Customization can also bring customers closer to products. By connecting customers to the manufacturing process through drop shipping and 3D printing, retailers can get closer to offering customers their perfect product.

5. Simplify shopping at every stage

In today’s complicated world, consumers are starving for simplicity. To stand out from the noise, retailers should offer simpler access to their products and services. By optimizing supply chains, retailers can offer customers simple same-day delivery. Through conversational AI, retailers can allow customers to order products with one word. By embracing simplicity, retailers will grow sales.

It’s important to remember that this isn’t retail’s first cycle of change. As with every other cycle, the retailers that survive will be those that transform themselves before disruption forces them to change.

For more on digital disruption in the retail industry, see The New Retail Reality: Moving Beyond Sales.


About Paul Dearlove

Paul Dearlove is General Manager - Retail, SAP ANZ based in Sydney. As a former professional athlete, Paul has a keen focus on high performance and believes there are many skills that can be transferred to the corporate environment.

How Hagleitner Reinvented Its Business With Partnerships

Marina Simonians

In my last post, I wrote about the software revolution enabling digital transformation and how it is creating a world where data is king, software is queen, and partnerships are gold. In the next few posts, I’ll expand on these ideas and share several real-world examples that illustrate how partnerships enable companies in all segments and industries to reinvent their businesses and compete in a connected and data-driven world.

For almost 50 years, Hagleitner Hygiene International GmbH has prospered by manufacturing durable hygiene products for washrooms, kitchens, laundries, hospitality, and custodial work.

While the company’s business is strong, its competitors are fierce and exerting significant commoditization pressure. Rather than engaging in this race to the end, the company’s managers decided to go all-in on digital innovation and use data, software, and partnerships to introduce a new a line of smart hygiene devices and value-added services.

To enable this transformation, Hagleitner powered its digital transformation in just six months by partnering with fast cloud deployment to create senseMANAGEMENT, an IoT-based intelligent monitoring system. This system uses wireless sensors embedded in devices to communicate real-time data to a local edge database and sync it to a larger in-memory database service delivered in the cloud. The system delivers full analytics reporting to generate insights for predicting usage, optimizing maintenance, enabling just-in-time deliveries, and further leveraging data-driven decision-making. With access to these tools, applications, and components, Hagleitner, a traditional equipment manufacturer, is well positioned to use IoT and real-time monitoring services to drive ongoing innovation.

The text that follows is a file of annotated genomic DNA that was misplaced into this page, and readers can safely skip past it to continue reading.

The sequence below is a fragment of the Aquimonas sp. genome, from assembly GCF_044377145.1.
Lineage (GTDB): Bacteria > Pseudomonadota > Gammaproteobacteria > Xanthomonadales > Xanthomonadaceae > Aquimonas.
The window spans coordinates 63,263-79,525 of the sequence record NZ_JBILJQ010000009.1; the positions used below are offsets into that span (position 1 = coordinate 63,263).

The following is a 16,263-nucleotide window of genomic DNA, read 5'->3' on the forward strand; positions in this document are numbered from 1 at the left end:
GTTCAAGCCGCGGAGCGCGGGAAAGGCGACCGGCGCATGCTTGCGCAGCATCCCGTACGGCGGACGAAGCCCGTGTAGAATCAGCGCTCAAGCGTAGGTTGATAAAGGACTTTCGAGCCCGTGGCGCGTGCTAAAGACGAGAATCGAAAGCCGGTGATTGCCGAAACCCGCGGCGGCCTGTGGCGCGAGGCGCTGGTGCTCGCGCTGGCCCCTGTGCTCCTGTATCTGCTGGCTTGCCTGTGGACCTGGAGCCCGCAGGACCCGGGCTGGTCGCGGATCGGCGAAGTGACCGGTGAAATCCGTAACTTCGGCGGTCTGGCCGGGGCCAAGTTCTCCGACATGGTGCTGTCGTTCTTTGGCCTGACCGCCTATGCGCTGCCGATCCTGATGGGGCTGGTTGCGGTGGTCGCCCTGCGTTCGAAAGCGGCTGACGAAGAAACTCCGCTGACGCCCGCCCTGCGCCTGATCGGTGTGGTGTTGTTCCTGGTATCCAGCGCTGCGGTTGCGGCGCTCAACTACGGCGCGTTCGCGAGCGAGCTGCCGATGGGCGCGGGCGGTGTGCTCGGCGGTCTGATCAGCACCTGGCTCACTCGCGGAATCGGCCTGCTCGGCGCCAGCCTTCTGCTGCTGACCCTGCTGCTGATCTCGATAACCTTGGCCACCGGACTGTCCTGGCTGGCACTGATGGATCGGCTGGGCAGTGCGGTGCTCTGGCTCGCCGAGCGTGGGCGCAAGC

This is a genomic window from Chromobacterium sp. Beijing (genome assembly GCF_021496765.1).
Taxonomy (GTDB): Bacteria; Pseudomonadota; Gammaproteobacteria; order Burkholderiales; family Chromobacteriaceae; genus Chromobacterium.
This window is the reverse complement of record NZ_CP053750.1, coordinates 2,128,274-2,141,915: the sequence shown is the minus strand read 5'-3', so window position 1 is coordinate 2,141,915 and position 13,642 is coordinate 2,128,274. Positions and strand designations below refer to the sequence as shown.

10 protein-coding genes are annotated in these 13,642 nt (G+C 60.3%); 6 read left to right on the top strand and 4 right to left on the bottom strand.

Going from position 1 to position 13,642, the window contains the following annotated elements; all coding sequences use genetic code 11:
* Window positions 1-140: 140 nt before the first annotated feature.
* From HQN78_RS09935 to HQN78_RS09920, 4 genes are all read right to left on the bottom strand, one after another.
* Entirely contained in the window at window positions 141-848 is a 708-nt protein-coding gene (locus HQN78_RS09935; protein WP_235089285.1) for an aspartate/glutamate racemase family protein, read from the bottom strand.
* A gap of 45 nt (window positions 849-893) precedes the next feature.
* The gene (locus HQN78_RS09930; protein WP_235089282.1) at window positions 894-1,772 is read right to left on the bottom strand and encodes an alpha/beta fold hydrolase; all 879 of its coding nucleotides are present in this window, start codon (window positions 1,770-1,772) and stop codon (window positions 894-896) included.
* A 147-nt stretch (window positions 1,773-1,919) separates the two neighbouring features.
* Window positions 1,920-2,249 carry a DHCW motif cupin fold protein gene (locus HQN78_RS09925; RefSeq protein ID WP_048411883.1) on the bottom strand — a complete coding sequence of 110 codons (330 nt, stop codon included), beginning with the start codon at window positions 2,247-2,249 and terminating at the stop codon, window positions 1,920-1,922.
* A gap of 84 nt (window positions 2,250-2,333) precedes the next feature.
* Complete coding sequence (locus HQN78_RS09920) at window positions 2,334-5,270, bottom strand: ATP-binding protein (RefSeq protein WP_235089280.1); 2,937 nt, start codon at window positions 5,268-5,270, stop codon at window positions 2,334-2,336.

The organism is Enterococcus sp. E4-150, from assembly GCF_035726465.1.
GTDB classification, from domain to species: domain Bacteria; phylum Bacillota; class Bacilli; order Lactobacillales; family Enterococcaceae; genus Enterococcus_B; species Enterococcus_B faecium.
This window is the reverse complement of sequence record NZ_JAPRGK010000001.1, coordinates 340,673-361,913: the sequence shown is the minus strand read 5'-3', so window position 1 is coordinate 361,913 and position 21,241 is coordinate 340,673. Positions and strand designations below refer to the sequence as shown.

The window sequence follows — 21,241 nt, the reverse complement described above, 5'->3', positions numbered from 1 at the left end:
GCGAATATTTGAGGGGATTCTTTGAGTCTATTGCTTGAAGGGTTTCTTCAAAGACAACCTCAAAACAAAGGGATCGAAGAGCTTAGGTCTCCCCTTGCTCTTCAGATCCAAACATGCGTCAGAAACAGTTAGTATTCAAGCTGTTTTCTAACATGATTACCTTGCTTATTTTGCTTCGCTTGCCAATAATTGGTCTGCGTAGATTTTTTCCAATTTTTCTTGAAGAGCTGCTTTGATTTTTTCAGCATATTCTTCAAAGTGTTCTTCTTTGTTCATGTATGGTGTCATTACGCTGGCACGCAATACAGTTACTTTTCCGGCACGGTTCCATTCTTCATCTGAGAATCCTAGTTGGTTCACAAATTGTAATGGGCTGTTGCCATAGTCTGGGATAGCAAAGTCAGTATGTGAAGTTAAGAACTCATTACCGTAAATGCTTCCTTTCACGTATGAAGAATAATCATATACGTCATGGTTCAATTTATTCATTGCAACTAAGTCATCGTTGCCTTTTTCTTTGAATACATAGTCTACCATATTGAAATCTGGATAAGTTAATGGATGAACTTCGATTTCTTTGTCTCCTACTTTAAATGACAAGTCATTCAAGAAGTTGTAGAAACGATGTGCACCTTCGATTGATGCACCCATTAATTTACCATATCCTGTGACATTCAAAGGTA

As this engagement reveals, digital transformation is about more than sensors, data, and software. Companies also need to find a partner that is able to help them achieve their goals and act on them. A partnership’s success can be measured by looking at these metrics and asking the question: Were we able to move forward and utilize the expected outcome from this partnership? In Hagleither’s case, the answer was affirmative. Not only can the company utilize the information gathered, but it can also use this data for planning, thereby helping future projects, partnerships, and, ultimately, revenue.

To learn more, get details on how Hagleitner innovated its business model, including its architecture diagram, by reading the full case study, “Using the Internet of Things and the Cloud to Disrupt the Hygiene Business.”


Marina Simonians

About Marina Simonians

Marina Simonians is the Head of Global ISV GTM Strategy at SAP responsible for building new global ISV software driven initiatives for Big Data, AI/ML, Advanced analytics and IoT. With a passion for ecosystems she believes partnerships are most critical success factor in today’s software-driven market.

Hack the CIO

By Thomas Saueressig, Timo Elliott, Sam Yen, and Bennett Voyles

For nerds, the weeks right before finals are a Cinderella moment. Suddenly they’re stars. Pocket protectors are fashionable; people find their jokes a whole lot funnier; Dungeons & Dragons sounds cool.

Many CIOs are enjoying this kind of moment now, as companies everywhere face the business equivalent of a final exam for a vital class they have managed to mostly avoid so far: digital transformation.